Expectations for an Eventful 2014
By Peter D. Rocca, CIMA
The growth in the 2013 U.S. equity markets marks a memorable year. 2013 saw its share of event driven volatility, but less than what we have come to expect over the last five years. Also noteworthy, just days before the Budget Conference Committee’s December 13th deadline, two lawmakers, Rep. Paul Ryan (R-WI) and Sen. Patty Murray (D-WA), spearheaded a two year budget deal, finding a way to keep the government running past the January 15th current continuing resolution date. Although the budget issues are far from being resolved, this budget extension was encouraging amidst all of the partisan politics.
Major issues will continue to be a focus for Congress in 2014 which, in our opinion, will bring both continued fiscal uncertainty and potential market volatility. Budget differences between the parties remain. Congress will continue to debate the debt limit, which may not be addressed until the middle of the year after there is a better understanding of government tax receipts. Choices still need to be made surrounding tax reform, but this most likely won’t be addressed until after mid-term elections. Lastly, it is our opinion that U.S. taxpayers won’t fully understand the effect of recent tax increases until their taxes are filed. Investors have enjoyed strong equity growth, but this positive feeling may erode after taxes are paid.
After such a strong year of growth, how will the U.S. equity markets respond in 2014? When compared on an historical basis, are current equity valuations overpriced? Will we see continued organic earnings per share growth? Read on as these questions are discussed by Palisade Investment Managers Paul Kronlokken and Dennis Ott. Also in this Newsletter, Tom Welch reviews the tax changes on trusts, an important issue for many of our clients.
Differing Valuation Signals
By Paul J. Kronlokken, CAIA
With 2013 being recorded as one of the better performing years in the past several decades, questions of overvaluation have become common among investors. A recent Nobel Laureate, Robert Shiller, has sounded the warning bell and some popular Wall Street strategists are calling for varying degrees of market corrections. To analyze these varying opinions, we decided to complete our own research on the current valuations, and share our results with you.
At Palisade, we have always focused our earnings research on reported earnings after extraordinary items (operating earnings), rather than on future estimated earnings. We do this because using the past four quarters of actual earnings helps us to avoid analyst’s erroneous assumptions, bias, and/or wishful thinking. Looking to the popular S&P 500 Index as our market proxy, the current annual adjusted trailing earnings are at $109 per share. With the index of 1,828, this places the current price to earnings (P/E) ratio at a multiple of 16.7x.
In analyzing the past twenty years of P/E data, Chart 1 below shows the highest P/E occurred in 1999 with a multiple of 30.4x. The lowest P/E multiple was in 2009 at 10.7x. The median P/E for this same period was at 17.0x. Using the Dow Jones Industrials Index data, the findings are very similar. 15.3x is the current P/E, while 26.9x was the high in 1999, and 11.6x was the low in 2009, with the median at 18.0x.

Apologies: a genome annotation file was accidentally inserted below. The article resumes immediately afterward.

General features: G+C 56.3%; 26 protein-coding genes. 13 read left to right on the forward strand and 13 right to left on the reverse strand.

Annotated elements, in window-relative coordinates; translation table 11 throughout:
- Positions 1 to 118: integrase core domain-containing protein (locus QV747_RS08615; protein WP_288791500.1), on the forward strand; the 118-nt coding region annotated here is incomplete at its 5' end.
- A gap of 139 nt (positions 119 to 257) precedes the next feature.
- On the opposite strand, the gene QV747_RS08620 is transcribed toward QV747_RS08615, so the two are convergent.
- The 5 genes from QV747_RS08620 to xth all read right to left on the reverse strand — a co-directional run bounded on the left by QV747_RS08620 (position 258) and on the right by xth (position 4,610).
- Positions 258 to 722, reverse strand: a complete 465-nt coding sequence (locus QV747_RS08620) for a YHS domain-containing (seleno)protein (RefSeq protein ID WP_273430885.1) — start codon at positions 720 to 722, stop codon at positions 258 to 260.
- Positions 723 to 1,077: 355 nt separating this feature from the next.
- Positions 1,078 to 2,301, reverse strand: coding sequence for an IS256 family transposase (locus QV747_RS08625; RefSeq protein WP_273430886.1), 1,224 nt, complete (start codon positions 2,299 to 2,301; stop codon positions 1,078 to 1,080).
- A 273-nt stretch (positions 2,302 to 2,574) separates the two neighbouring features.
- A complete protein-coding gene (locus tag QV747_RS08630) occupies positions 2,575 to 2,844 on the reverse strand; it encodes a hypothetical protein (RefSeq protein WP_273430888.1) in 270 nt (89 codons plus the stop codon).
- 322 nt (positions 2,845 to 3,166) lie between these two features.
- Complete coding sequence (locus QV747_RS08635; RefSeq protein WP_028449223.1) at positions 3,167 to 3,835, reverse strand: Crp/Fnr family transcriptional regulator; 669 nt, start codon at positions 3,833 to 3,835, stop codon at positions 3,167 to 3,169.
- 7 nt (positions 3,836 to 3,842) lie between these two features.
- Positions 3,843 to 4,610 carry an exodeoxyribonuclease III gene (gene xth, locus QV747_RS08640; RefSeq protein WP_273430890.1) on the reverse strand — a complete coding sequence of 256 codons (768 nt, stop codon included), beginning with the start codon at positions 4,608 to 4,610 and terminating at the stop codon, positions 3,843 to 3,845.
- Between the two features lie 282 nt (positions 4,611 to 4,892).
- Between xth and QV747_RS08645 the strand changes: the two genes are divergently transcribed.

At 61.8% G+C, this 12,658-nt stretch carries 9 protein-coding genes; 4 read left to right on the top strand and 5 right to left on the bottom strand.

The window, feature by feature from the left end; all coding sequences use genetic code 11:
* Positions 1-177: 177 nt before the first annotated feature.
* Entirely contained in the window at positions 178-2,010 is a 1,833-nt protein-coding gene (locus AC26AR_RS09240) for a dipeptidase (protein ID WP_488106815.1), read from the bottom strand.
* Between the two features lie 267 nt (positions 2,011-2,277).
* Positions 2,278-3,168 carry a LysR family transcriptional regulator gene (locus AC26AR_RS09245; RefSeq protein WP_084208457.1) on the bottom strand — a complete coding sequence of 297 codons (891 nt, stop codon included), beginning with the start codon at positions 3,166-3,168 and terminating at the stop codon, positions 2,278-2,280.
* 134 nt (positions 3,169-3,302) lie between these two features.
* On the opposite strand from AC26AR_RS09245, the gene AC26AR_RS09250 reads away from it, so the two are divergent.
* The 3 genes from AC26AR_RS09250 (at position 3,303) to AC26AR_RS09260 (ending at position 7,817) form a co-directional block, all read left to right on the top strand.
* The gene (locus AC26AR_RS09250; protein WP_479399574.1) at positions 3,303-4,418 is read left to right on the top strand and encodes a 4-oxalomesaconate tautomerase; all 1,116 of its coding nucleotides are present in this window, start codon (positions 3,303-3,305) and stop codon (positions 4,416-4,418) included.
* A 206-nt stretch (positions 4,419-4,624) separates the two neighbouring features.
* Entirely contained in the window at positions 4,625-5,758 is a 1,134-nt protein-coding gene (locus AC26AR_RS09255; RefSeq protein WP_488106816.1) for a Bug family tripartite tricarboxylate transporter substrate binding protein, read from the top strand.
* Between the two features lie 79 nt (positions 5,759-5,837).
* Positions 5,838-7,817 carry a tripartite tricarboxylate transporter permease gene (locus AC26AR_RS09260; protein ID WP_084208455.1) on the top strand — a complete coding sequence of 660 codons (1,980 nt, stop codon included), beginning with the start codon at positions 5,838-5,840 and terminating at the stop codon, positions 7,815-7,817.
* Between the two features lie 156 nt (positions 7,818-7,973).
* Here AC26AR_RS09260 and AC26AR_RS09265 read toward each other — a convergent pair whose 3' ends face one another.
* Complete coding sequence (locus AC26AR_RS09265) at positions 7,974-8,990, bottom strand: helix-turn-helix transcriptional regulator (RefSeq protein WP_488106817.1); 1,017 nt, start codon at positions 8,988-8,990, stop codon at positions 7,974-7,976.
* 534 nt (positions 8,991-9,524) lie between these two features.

For the same twenty year period, we looked at two other valuation statistics and found our ‘mid-range’ valuation findings were similar. In Chart 2, we compared historical Price to Cash Flow ratios (P/CF).
In Chart 3 we compared historical Price to Book Value ratios (P/B) to today’s valuations.
Although the past year’s 30% growth move in equity prices is something we pay close attention to, we feel the markets are neither cheap nor expensive at the current levels. As my partner Dennis Ott comments in his article, some financial engineering has occurred, but even so, valuations are in the median range of where they have been historically. In our opinion, selectively there is room for equity prices to move higher and still be far below historical high valuations.
So what is an investor to do? We continue to look for pockets of individual stock value (e.g. energy sector) and add to positions when appropriate. All the while, we continue to keep an eye on the market’s momentum.
The Changing Corporate Balance Sheets
By Dennis M. Ott, CFA
Over the last 6 months, there have been an increasing number of articles written in the financial press on stock buy backs and corporate “financial engineering.” To research this, we conducted our own small study of fourteen mega-cap U.S. Corporations and reviewed a number of important quantitative statistics. The results we found are interesting.
Our study measured sales and operating income growth, earnings per share growth, the change in long-term debt, and the change in shares outstanding. Our study period was from 2006 to 2012. Although stock buy backs and financial engineering have affected all sizes of corporations, we chose mega-cap stocks because one or more of these companies appear in nearly all institutional and individual equity portfolios. We define “mega-cap” as a company with an equity market capitalization of over $100 billion. Our results measured from a point-to-point percentage change and represent averages for these fourteen mega-cap companies.